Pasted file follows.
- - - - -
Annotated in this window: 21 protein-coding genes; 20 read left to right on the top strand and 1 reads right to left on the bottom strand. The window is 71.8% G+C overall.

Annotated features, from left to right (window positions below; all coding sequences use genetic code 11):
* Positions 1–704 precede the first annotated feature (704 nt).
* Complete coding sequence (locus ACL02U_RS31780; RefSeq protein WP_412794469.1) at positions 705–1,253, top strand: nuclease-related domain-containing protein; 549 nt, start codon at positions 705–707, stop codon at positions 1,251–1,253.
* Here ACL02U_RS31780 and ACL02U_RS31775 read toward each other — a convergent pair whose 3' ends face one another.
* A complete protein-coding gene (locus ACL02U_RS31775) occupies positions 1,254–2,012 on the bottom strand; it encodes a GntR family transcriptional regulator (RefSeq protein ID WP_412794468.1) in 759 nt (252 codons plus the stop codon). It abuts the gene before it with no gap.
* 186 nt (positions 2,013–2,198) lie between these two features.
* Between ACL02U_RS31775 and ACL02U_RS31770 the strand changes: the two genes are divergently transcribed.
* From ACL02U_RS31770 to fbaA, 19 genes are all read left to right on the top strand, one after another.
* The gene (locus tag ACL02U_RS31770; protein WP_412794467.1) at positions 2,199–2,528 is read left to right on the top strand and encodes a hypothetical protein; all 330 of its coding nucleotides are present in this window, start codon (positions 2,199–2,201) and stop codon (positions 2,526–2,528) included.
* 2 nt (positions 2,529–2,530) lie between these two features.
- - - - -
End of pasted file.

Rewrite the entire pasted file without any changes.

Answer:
Annotated in this window: 21 protein-coding genes; 20 read left to right on the top strand and 1 reads right to left on the bottom strand. The window is 71.8% G+C overall.

Annotated features, from left to right (window positions below; all coding sequences use genetic code 11):
* Positions 1–704 precede the first annotated feature (704 nt).
* Complete coding sequence (locus ACL02U_RS31780; RefSeq protein WP_412794469.1) at positions 705–1,253, top strand: nuclease-related domain-containing protein; 549 nt, start codon at positions 705–707, stop codon at positions 1,251–1,253.
* Here ACL02U_RS31780 and ACL02U_RS31775 read toward each other — a convergent pair whose 3' ends face one another.
* A complete protein-coding gene (locus ACL02U_RS31775) occupies positions 1,254–2,012 on the bottom strand; it encodes a GntR family transcriptional regulator (RefSeq protein ID WP_412794468.1) in 759 nt (252 codons plus the stop codon). It abuts the gene before it with no gap.
* 186 nt (positions 2,013–2,198) lie between these two features.
* Between ACL02U_RS31775 and ACL02U_RS31770 the strand changes: the two genes are divergently transcribed.
* From ACL02U_RS31770 to fbaA, 19 genes are all read left to right on the top strand, one after another.
* The gene (locus tag ACL02U_RS31770; protein WP_412794467.1) at positions 2,199–2,528 is read left to right on the top strand and encodes a hypothetical protein; all 330 of its coding nucleotides are present in this window, start codon (positions 2,199–2,201) and stop codon (positions 2,526–2,528) included.
* 2 nt (positions 2,529–2,530) lie between these two features.